Organotypic vasculature: From descriptive heterogeneity to functional pathophysiology

See allHide authors and affiliations

Science  25 Aug 2017:
Vol. 357, Issue 6353, eaal2379
DOI: 10.1126/science.aal2379

You are currently viewing the abstract.

View Full Text

Dynamic vascular surfaces

Blood vessels have long been considered as passive conduits for blood and circulating cells that, at best, respond to exogenous cytokines. However, recent work has shown that blood vessels serve as a highly dynamic interface between the circulation and tissues. Augustin et al. review molecular mechanisms of vascular development and function in different organs. Differentiated endothelial cells develop as a sort of cobblestone monolayer to form one of the largest surfaces within the body. Vascular control of the tissue microenvironment is vital, not only for normal tissue development and homeostasis, but also for disease states ranging from inflammation to cancer.

Science, this issue p. eaal2379

Structured Abstract


Each organ in the human body has its own capillary bed to carry out its distinctive and versatile functions in response to dynamically changing systemic and local needs. Common and specific functions of the microvasculature in different organs are executed by organ-specifically differentiated endothelial cells (ECs). The morphological differentiation of ECs into barrier-forming continuous ECs, fenestrated ECs, and sinusoidal ECs has long been recognized. Nevertheless, the functional properties and underlying molecular mechanisms of organotypic vasculatures have only been uncovered recently.


This Review covers recent advances in the biology of organotypically differentiated microvascular beds. It describes the key features of continuous, discontinuous, and sinusoidal ECs, as well as the more specialized ECs of Schlemm’s canal and high endothelial venules. Major transcriptional pathways of EC specification and differentiation are outlined, including GATA4 as a key transcription factor of sinusoidal EC differentiation. The molecular shear stress–sensing machinery—which transduces blood flow–mediated biophysical forces that are essential to maintain the quiescent, differentiated EC phenotype—is delineated.

In terms of function, this Review also discusses discoveries in different organs, including liver, lung, and bone, that have identified organotypically differentiated ECs as a source of paracrine (“angiocrine”)–acting cytokines, through which they exert active gatekeeper roles on their microenvironment. ECs thereby control organ development, homeostasis, and tissue regeneration.

On the basis of these general principles of organotypic vascular differentiation and function, this Review comprehensively covers recent landmark discoveries pertaining to the organotypically specialized (micro)vasculature in different organs. Focusing on the molecular structure-function analysis of organotypically differentiated (micro)vasculatures, it specifically highlights the properties of blood vessels in the brain, eyes, heart, lungs, liver, kidneys, bones, adipose tissue, and endocrine glands. Emphasis is given to the contribution of organotypically differentiated vasculatures to both physiological organ function and disease.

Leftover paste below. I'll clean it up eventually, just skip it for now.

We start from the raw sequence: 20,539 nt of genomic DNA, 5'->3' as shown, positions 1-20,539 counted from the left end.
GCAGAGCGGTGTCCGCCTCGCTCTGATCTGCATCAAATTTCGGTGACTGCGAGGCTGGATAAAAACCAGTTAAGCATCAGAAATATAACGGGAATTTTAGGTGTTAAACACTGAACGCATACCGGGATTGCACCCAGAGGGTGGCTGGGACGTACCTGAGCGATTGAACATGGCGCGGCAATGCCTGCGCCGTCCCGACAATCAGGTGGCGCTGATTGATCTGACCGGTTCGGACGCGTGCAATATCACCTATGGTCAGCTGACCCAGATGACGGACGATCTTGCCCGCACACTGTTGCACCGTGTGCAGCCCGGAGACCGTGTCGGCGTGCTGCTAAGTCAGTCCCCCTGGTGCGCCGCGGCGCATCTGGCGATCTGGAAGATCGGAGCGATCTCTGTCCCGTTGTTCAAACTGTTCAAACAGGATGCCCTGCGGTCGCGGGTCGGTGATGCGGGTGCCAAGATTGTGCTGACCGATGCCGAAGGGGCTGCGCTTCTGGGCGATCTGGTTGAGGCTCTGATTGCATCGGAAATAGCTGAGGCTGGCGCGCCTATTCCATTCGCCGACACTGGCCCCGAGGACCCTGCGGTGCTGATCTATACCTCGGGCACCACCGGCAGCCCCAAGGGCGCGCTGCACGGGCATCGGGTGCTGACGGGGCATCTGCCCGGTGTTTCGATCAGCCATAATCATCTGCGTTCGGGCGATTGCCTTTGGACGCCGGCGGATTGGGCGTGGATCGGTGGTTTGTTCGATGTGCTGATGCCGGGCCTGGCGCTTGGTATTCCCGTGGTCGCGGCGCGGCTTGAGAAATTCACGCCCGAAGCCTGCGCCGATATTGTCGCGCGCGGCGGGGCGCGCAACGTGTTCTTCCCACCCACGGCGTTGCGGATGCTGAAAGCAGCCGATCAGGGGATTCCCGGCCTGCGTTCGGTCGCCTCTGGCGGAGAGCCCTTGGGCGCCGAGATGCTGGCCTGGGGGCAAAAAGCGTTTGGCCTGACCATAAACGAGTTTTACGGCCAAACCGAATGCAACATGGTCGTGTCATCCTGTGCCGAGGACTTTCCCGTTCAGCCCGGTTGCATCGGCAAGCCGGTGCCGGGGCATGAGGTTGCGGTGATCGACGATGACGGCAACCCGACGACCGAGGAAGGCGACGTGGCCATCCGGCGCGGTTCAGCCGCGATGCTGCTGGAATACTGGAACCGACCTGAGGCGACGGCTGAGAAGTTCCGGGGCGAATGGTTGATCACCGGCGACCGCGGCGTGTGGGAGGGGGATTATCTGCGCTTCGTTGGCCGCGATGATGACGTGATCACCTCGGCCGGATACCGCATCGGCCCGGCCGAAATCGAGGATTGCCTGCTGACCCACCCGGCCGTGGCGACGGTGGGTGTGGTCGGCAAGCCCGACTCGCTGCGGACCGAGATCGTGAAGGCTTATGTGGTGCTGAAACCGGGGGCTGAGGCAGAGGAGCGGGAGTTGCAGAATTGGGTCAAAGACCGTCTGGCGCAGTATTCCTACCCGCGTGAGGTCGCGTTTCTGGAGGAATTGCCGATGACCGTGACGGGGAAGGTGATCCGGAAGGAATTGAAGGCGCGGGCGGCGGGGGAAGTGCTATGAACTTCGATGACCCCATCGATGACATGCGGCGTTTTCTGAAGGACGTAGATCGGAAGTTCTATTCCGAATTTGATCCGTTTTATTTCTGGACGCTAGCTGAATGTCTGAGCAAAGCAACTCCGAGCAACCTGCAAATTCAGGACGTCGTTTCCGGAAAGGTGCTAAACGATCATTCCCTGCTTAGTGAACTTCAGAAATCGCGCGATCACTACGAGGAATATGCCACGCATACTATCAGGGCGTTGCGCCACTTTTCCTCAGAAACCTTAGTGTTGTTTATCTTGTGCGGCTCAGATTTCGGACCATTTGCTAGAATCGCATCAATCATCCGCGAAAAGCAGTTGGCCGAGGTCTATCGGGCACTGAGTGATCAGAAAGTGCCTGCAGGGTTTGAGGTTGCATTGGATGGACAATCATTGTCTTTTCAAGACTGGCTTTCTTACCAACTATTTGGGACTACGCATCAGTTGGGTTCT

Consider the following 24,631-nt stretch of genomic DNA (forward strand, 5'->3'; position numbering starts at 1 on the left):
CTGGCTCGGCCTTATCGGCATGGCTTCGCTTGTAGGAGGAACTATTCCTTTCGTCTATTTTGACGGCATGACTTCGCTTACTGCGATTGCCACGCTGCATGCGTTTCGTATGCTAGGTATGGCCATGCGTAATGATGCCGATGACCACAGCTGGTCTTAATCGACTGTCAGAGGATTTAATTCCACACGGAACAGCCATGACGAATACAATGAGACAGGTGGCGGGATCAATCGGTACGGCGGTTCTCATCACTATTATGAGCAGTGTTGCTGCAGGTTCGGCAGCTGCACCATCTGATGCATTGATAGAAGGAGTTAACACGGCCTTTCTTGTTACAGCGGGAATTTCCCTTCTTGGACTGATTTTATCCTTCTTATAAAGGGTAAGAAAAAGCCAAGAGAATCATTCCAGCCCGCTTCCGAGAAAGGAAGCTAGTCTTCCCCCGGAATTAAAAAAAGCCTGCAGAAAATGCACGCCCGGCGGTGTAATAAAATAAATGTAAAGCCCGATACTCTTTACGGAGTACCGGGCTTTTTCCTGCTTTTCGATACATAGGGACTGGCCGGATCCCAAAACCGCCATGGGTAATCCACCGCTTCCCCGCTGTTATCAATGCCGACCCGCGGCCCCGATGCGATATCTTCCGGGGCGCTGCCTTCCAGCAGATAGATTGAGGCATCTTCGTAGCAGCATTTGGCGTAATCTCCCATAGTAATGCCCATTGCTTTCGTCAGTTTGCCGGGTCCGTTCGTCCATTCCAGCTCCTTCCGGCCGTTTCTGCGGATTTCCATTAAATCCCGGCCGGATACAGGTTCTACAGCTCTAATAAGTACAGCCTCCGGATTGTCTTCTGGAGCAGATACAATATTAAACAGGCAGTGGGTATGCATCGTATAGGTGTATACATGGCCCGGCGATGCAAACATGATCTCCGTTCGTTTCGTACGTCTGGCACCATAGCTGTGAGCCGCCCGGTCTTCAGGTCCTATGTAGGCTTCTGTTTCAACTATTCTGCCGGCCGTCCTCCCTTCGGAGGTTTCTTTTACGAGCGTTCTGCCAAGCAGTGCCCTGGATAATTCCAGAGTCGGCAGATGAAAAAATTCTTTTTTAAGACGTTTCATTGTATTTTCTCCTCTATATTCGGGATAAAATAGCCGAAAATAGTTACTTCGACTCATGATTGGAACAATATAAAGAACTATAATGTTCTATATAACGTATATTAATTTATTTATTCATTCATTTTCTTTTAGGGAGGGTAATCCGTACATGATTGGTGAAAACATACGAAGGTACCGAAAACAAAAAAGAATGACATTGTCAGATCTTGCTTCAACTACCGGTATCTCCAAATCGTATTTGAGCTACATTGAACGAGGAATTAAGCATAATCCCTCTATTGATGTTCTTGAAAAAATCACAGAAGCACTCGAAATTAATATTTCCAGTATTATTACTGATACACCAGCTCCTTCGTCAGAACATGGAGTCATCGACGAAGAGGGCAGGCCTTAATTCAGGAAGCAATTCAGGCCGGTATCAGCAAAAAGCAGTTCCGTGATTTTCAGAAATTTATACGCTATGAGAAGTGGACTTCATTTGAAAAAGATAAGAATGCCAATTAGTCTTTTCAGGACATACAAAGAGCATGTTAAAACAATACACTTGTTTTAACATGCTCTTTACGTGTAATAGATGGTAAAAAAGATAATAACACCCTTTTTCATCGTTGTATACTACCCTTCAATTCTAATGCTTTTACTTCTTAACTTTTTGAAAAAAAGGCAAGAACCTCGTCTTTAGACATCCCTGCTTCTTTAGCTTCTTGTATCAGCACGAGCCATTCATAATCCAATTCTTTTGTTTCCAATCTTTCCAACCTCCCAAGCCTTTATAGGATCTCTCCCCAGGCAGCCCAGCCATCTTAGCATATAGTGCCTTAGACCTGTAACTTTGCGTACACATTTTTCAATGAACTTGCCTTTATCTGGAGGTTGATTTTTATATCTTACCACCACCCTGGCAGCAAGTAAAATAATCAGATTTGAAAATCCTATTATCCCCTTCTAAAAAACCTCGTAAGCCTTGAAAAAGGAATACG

Research into the mechanisms of organotypic vascular differentiation and function has emerged in recent years as a new branch of vascular biology, with major implications for our understanding of physiological and pathophysiological organ function. Ongoing research is aimed at deciphering, in much higher resolu­tion (all the way to the single-cell level), the molecular microarchitecture of organotypic vasculatures, understanding the multicellular cross-talk through which organo­typic vasculatures control their microenvironment, dissecting niche functions of organotypic vasculatures with respect to stem cells and their progeny, and unraveling the fate maps of different or­ganotypic vasculatures in health and disease. Future research will not only focus on decipher­ing the molecular mechanisms and functional consequences of organotypic vascular differentia­­tion, but will also aim to translate such knowledge for the develop­ment of novel organ- and vessel bed–specific angiotargeted therapies for multiple diseases that have hitherto been intractable.

Organotypically differentiated vasculatures take center stage in vascular biology research.

Blood vessels in the body (clockwise from top left, vessels in the brain, retina, heart, adrenal gland, bone, and liver) come in different morphologies and have distinct organotypic characteristics that enable them to execute vessel bed–specific functions. They thereby act as gatekeepers of their microenvironments to actively control organ function.


Blood vessels form one of the body’s largest surfaces, serving as a critical interface between the circulation and the different organ environments. They thereby exert gatekeeper functions on tissue homeostasis and adaptation to pathologic challenge. Vascular control of the tissue microenvironment is indispensable in development, hemostasis, inflammation, and metabolism, as well as in cancer and metastasis. This multitude of vascular functions is mediated by organ-specifically differentiated endothelial cells (ECs), whose cellular and molecular heterogeneity has long been recognized. Yet distinct organotypic functional attributes and the molecular mechanisms controlling EC differentiation and vascular bed–specific functions have only become known in recent years. Considering the involvement of vascular dysfunction in numerous chronic and life-threatening diseases, a better molecular understanding of organotypic vasculatures may pave the way toward novel angiotargeted treatments to cure hitherto intractable diseases. This Review summarizes recent progress in the understanding of organotypic vascular differentiation and function.

View Full Text